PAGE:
Ellen Zhong Hybrid Talk


Ellen Zhong
Princeton University


Bonnie Berger
Zoom Link: https://mit.zoom.us/j/93513735220

Title: Machine Learning for Determining Protein Structure and Dynamics from Cryo-EM Images

Major technological advances in cryo-electron microscopy (cryo-EM) have produced new opportunities to study the structure and dynamics of proteins and other biomolecular complexes. However, this structural heterogeneity complicates the algorithmic task of 3D reconstruction from the collected dataset of 2D cryo-EM images. In this seminar, I will overview cryoDRGN and related methods that leverage the representation power of deep neural networks for cryo-EM reconstruction. Underpinning the cryoDRGN method is a deep generative model parameterized by an implicit neural representation of 3D volumes and a learning algorithm to optimize this representation from unlabeled 2D cryo-EM images. Extended to real datasets and released as an open-source tool, these methods have been used to discover new protein structures and visualize continuous trajectories of protein motion. I will discuss various extensions of the method for scalable and robust reconstruction, analyzing the learned generative model, and visualizing dynamic protein structures in situ.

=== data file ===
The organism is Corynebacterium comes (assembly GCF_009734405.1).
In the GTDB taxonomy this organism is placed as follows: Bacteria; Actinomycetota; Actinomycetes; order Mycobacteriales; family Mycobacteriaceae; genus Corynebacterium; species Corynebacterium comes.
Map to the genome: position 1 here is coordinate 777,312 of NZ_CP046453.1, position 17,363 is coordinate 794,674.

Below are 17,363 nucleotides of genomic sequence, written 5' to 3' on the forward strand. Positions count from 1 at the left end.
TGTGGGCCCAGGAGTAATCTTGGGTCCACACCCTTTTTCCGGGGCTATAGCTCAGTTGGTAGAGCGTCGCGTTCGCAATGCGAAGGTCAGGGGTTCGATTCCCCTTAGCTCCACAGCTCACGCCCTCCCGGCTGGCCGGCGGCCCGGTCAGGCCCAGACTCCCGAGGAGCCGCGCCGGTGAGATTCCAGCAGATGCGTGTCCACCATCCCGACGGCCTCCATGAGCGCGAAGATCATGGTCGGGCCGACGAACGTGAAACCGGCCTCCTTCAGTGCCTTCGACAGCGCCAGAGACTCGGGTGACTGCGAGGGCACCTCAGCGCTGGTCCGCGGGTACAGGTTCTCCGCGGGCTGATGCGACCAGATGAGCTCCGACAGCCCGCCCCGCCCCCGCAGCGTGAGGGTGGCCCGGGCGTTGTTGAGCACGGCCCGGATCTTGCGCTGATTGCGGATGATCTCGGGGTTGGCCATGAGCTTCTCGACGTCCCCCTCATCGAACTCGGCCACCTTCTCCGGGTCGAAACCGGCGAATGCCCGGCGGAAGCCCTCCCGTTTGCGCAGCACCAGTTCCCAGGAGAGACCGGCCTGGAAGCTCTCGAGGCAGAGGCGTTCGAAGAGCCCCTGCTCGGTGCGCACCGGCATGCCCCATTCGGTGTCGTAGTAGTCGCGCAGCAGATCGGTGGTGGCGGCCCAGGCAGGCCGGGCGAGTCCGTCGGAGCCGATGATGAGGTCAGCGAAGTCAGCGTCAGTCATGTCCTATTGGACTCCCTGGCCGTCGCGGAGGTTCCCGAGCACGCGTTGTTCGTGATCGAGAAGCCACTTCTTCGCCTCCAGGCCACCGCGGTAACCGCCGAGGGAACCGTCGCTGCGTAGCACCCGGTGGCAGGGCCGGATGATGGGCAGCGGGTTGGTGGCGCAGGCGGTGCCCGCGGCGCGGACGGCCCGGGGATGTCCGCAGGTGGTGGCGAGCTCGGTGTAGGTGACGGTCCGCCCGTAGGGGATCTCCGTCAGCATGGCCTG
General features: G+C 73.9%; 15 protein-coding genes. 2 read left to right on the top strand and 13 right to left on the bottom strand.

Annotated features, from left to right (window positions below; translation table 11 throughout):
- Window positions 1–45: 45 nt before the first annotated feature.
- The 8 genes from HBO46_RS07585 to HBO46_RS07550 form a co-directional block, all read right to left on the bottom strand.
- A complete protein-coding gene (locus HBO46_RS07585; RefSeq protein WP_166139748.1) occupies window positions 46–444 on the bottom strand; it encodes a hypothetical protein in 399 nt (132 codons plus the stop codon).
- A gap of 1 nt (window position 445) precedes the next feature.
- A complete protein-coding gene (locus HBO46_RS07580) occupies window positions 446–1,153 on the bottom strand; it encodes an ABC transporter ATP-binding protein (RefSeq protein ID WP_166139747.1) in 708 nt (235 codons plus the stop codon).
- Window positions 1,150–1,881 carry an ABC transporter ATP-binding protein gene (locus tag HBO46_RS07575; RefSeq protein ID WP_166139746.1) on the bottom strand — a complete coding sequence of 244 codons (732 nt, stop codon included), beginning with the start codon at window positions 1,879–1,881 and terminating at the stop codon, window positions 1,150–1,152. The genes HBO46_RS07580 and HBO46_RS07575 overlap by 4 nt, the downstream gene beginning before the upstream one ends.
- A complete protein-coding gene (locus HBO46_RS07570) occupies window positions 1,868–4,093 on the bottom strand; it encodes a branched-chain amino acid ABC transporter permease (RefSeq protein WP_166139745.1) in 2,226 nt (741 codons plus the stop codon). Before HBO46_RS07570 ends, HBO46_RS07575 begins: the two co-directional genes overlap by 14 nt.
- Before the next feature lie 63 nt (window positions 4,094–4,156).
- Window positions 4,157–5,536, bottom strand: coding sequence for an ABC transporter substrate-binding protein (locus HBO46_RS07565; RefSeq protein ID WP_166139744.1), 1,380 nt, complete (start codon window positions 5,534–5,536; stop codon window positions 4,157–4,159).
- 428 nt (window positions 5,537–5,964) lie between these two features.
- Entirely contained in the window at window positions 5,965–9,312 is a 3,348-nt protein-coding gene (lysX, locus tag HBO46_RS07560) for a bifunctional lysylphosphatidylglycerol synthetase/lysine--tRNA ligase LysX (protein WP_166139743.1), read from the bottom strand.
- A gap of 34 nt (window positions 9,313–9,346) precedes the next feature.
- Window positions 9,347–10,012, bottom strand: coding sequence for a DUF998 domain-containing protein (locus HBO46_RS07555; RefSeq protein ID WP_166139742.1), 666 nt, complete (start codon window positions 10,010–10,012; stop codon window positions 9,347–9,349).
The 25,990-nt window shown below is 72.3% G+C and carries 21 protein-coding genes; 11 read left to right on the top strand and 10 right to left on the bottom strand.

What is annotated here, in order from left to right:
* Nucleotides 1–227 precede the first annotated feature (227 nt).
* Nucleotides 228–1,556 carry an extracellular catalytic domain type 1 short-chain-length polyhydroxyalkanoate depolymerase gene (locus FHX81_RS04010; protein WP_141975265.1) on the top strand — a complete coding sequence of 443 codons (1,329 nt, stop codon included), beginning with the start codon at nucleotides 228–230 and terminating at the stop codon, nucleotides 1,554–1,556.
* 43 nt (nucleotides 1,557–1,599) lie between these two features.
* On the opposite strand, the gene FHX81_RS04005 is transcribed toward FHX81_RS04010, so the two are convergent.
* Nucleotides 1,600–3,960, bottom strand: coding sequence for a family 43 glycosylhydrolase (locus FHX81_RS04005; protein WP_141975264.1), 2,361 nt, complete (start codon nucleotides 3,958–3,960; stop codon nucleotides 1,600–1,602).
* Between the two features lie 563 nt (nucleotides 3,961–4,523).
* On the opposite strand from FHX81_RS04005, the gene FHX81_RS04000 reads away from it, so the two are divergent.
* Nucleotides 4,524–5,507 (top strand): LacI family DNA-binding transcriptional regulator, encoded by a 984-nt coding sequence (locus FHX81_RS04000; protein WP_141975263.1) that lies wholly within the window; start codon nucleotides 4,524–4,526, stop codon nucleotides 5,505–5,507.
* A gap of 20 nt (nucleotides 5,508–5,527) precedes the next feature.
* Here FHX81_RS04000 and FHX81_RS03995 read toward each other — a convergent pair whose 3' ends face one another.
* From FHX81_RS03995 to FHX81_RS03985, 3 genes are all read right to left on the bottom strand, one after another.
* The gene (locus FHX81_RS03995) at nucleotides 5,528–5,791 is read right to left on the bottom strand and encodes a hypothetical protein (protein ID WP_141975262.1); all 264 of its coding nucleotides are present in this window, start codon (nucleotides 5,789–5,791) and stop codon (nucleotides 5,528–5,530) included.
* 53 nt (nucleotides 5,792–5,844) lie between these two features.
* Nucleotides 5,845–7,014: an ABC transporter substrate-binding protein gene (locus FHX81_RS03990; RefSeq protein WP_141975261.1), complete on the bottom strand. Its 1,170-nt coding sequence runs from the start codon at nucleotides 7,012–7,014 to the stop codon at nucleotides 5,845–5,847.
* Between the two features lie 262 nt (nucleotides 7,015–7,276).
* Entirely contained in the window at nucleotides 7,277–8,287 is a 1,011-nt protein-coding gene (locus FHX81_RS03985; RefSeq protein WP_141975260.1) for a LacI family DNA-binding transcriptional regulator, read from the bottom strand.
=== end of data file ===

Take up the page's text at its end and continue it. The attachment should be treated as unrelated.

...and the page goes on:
Ellen Zhong is an Assistant Professor of Computer Science at Princeton University. She is interested in problems at the intersection of AI and biology. Her research develops machine learning methods for computational and structural biology problems with a focus on protein structure determination with cryo-electron microscopy (cryo-EM). She obtained her Ph.D. from MIT in 2022, advised by Bonnie Berger and Joey Davis, where she developed deep learning algorithms for 3D reconstruction of dynamic protein structures from cryo-EM images. She has interned at DeepMind with John Jumper and the AlphaFold team and previously worked on molecular dynamics algorithms and infrastructure for drug discovery at D. E. Shaw Research. She obtained her B.S. from the University of Virginia where she worked with Michael Shirts on computational methods for studying protein folding.